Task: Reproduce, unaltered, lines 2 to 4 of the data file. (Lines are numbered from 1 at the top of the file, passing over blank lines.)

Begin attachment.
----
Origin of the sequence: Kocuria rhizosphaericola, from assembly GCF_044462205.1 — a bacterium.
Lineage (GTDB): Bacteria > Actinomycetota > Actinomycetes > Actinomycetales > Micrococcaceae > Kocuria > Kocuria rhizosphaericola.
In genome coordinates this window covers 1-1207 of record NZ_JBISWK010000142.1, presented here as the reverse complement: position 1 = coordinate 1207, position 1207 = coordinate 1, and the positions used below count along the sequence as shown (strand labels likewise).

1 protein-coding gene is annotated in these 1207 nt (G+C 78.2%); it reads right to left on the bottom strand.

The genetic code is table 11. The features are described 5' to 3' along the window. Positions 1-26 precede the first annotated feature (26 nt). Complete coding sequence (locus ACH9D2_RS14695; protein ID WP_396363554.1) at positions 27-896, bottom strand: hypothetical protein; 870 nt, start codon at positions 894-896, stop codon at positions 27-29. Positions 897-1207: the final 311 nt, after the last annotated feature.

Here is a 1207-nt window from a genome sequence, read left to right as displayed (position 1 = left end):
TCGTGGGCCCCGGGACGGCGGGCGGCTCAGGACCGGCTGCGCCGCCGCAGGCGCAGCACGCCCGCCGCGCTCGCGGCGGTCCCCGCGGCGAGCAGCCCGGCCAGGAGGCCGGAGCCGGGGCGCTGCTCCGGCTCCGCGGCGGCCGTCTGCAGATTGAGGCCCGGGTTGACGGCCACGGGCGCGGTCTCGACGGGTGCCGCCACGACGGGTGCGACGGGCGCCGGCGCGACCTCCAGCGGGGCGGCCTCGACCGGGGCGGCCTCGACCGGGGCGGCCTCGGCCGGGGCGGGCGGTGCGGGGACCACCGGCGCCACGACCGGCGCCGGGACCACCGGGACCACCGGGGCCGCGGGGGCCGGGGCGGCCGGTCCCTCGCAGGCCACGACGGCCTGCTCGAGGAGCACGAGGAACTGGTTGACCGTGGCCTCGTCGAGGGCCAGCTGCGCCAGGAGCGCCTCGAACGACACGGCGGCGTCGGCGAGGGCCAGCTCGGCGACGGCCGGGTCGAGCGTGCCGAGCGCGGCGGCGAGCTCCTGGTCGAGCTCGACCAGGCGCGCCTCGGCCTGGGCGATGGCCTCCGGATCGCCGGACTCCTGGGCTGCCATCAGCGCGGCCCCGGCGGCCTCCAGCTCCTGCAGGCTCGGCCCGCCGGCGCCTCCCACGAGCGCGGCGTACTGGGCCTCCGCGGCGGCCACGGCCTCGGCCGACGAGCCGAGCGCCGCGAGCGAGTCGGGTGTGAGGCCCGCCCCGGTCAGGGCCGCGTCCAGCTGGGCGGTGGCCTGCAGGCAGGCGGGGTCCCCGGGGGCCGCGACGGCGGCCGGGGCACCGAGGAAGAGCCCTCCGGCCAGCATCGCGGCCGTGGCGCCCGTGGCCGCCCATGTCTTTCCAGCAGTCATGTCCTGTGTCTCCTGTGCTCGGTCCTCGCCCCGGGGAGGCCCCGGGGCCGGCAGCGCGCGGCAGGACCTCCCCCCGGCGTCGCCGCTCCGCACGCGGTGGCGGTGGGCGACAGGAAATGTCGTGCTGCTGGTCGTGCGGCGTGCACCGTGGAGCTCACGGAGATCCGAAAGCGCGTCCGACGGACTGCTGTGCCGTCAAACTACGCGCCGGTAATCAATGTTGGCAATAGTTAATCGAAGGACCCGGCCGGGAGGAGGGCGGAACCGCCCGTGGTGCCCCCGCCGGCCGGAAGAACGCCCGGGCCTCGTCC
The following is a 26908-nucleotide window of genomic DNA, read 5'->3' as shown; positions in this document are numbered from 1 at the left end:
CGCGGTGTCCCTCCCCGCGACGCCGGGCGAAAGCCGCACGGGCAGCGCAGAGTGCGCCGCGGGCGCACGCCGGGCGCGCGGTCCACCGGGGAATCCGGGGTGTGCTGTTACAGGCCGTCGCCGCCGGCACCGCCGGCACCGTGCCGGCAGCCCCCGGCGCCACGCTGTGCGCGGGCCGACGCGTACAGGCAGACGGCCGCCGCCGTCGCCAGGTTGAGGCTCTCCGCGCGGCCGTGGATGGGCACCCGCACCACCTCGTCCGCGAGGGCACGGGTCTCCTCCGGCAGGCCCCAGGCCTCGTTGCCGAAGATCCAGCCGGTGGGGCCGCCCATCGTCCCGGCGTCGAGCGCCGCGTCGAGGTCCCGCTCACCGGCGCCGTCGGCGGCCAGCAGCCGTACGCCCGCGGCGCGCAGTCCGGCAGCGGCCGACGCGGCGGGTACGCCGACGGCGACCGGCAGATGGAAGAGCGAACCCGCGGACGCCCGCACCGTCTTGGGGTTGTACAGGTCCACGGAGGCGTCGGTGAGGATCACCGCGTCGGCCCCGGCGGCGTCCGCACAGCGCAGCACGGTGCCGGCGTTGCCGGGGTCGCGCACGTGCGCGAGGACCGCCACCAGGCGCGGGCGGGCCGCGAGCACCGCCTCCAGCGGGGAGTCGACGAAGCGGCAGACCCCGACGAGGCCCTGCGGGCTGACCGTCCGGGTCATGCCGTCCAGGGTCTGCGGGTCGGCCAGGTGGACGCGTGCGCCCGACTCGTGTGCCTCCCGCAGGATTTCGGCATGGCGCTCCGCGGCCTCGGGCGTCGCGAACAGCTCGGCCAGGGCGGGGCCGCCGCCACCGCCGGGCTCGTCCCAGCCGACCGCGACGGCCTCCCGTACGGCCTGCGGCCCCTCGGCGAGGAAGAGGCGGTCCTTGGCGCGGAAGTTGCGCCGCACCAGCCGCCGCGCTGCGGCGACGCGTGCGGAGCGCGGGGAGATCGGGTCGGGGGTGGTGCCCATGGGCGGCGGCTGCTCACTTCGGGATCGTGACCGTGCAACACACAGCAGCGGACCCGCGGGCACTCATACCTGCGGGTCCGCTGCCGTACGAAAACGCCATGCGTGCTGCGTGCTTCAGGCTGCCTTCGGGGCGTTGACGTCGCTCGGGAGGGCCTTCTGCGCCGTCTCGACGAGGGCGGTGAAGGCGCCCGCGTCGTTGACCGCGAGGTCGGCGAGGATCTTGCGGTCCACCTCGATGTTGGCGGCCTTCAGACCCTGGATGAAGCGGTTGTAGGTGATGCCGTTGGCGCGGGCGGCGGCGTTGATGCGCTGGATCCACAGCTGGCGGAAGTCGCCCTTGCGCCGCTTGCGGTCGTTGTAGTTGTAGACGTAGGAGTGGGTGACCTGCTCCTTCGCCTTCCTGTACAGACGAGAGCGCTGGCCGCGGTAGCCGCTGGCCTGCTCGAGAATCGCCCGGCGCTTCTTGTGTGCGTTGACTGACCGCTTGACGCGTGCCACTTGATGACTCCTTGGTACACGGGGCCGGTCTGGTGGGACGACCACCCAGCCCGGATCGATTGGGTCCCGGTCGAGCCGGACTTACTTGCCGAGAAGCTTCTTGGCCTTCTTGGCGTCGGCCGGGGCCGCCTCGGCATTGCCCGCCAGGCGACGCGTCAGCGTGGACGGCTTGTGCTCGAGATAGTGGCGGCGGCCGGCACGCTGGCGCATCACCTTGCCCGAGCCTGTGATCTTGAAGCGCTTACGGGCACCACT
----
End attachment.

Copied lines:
Lineage (GTDB): Bacteria > Actinomycetota > Actinomycetes > Actinomycetales > Micrococcaceae > Kocuria > Kocuria rhizosphaericola.
In genome coordinates this window covers 1-1207 of record NZ_JBISWK010000142.1, presented here as the reverse complement: position 1 = coordinate 1207, position 1207 = coordinate 1, and the positions used below count along the sequence as shown (strand labels likewise).

1 protein-coding gene is annotated in these 1207 nt (G+C 78.2%); it reads right to left on the bottom strand.